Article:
Meerane was once home to Horing & Co., an East German carriage and car company. It also, according to weather records, receives more sunshine than any other place in all of Germany. Here’s a town that celebrates freedom fighters, loves music, and yet maintains a well preserved medieval history.
For some interesting trivia, head over to the Romantik Hotel Schwanefeld, a really well preserved half timbered building, where the Thuringian and Saxon border runs right through the middle of the hotel!
The best place to start your trip would be at the 18th century Rathaus, the Town Hall housing the local History Museum. You’ll learn why some of the streets names have changed in respect for some famous resistance fighters, Martin Hochmuth, Gustav Schaller, and Rudolf Hallmeyer.
Don’t be fooled by what is called the Steep Wall. It’s actually a street but quite a steep grade up the “mountain route.” The name was coined by visiting reporter in the 1950’s.
For even older history there’s the St. Martin Church, built sometime in the early 14th century, with the Gothic Choir dating to 1503.
Grab a tour guide and go down under to the Höhler to explore the underground caves and caverns. Dating back to at least the 14th century, these underground tunnels stored food (and beer!) for residents at a constant temperature. These caverns helped the residents of Meerane survive medieval fires and even the air raids of the Second World War.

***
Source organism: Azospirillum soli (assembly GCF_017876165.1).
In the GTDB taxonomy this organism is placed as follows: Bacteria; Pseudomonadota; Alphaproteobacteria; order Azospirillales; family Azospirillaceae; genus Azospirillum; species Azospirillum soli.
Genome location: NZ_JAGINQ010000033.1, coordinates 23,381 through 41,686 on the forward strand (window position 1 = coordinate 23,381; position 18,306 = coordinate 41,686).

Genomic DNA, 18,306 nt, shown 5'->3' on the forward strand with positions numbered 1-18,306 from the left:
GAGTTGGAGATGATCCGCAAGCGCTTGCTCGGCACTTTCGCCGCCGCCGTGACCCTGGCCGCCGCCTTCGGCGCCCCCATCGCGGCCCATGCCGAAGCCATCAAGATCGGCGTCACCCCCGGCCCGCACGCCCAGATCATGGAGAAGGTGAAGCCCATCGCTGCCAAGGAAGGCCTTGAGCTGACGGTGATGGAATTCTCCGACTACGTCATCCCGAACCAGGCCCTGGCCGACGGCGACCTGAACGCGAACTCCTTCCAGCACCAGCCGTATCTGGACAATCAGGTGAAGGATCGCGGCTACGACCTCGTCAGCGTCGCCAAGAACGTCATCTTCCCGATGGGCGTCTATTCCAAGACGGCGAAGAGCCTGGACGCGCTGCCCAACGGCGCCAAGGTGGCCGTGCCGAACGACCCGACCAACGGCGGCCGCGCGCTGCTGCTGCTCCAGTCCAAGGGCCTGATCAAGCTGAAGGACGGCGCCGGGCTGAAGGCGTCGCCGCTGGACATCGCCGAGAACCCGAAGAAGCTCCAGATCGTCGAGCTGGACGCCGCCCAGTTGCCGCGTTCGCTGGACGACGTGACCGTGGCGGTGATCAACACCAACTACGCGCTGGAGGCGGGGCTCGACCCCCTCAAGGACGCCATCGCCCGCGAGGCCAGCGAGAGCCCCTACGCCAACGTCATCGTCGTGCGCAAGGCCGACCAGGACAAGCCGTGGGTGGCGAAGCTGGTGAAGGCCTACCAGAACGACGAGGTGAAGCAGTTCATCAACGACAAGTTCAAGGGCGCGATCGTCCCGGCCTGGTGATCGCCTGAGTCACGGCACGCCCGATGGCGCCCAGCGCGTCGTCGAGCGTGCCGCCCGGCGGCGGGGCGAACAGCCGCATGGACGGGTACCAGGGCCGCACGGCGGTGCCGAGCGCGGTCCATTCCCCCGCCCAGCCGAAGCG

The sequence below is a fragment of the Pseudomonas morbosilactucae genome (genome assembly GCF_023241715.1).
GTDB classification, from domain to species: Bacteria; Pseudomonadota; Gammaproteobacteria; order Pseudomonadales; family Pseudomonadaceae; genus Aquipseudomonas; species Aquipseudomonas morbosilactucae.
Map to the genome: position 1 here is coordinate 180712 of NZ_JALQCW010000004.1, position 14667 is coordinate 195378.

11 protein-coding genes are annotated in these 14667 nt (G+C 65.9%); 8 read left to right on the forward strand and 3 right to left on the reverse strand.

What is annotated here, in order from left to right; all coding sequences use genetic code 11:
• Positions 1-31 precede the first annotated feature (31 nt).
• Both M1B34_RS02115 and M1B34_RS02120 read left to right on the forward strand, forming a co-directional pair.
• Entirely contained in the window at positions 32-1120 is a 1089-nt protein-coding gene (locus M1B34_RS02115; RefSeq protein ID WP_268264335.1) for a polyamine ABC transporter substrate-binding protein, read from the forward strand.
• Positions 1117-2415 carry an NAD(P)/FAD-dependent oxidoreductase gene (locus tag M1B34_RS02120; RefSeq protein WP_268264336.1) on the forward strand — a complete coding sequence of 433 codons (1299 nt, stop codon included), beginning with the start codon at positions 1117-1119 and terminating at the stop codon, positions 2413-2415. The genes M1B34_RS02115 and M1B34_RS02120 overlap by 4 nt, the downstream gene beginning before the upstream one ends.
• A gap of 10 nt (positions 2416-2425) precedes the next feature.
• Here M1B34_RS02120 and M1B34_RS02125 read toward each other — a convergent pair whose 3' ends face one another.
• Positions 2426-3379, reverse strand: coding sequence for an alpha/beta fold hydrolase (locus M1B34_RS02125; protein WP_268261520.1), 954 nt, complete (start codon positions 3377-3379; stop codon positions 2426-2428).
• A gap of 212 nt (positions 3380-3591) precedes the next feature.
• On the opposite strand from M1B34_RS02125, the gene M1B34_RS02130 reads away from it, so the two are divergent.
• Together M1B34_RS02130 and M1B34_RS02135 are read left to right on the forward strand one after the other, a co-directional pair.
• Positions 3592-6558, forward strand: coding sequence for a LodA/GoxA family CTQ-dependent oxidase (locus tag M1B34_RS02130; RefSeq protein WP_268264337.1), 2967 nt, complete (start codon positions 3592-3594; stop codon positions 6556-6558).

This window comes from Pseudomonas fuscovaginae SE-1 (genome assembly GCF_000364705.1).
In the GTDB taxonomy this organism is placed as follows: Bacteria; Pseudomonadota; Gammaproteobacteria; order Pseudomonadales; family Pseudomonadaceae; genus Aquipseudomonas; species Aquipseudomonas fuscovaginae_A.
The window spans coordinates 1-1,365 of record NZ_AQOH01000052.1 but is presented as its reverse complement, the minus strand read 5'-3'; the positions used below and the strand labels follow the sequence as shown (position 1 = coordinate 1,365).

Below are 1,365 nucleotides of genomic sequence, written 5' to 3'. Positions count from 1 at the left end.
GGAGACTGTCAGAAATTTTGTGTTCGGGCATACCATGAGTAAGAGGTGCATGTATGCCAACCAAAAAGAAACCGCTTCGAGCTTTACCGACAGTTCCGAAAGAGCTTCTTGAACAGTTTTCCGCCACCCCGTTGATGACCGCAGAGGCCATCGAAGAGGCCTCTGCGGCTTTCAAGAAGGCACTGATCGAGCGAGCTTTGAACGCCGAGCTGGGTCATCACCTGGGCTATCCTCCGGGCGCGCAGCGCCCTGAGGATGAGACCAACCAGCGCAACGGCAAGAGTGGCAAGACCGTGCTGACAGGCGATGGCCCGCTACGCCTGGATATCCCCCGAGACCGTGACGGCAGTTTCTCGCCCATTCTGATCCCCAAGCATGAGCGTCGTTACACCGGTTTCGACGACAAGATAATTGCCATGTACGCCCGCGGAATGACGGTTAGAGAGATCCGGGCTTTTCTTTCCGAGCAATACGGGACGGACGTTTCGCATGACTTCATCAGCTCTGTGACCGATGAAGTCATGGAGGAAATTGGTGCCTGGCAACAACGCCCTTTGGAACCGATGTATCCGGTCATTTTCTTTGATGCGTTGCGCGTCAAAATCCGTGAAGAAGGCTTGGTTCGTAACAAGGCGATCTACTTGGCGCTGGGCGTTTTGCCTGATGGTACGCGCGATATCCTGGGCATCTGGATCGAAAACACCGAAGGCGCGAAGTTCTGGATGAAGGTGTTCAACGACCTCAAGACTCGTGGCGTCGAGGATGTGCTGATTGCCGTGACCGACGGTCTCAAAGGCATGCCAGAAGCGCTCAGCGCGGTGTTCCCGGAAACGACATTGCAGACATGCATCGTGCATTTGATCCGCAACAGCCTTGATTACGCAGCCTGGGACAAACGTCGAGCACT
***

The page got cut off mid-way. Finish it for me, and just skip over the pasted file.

Not too soon after the fall of East Germany, the town opened its Art Museum in 1991. It’s here that you find plenty of lovely artwork and everything from jazz to classical music concerts. Meerane also prides itself on its 2-day music festival that somehow gets the entire town jammin’! ;-)
It’s no wonder the town loves music… This is where no other than Johann Sebastian Bach played while at Altenberg Castle. The castle itself is a 1,000 year old wonder and shouldn’t be missed. The Hausmannsturm (House Man’s Tower) dates from the 12th century and stands some 32 meters high. There had been major additions to the original castle through the centuries, like the chapel that was added in 1404.
The castle today plays host to Altenberg Summers. A summer cultural arts program filled with gospel choirs, lectures, and even Tibetan Nuns with their wonderful sand art.
All in all, there are not too many foreign visitors to this region in Saxony which means you’ll mostly have this special town all to yourself!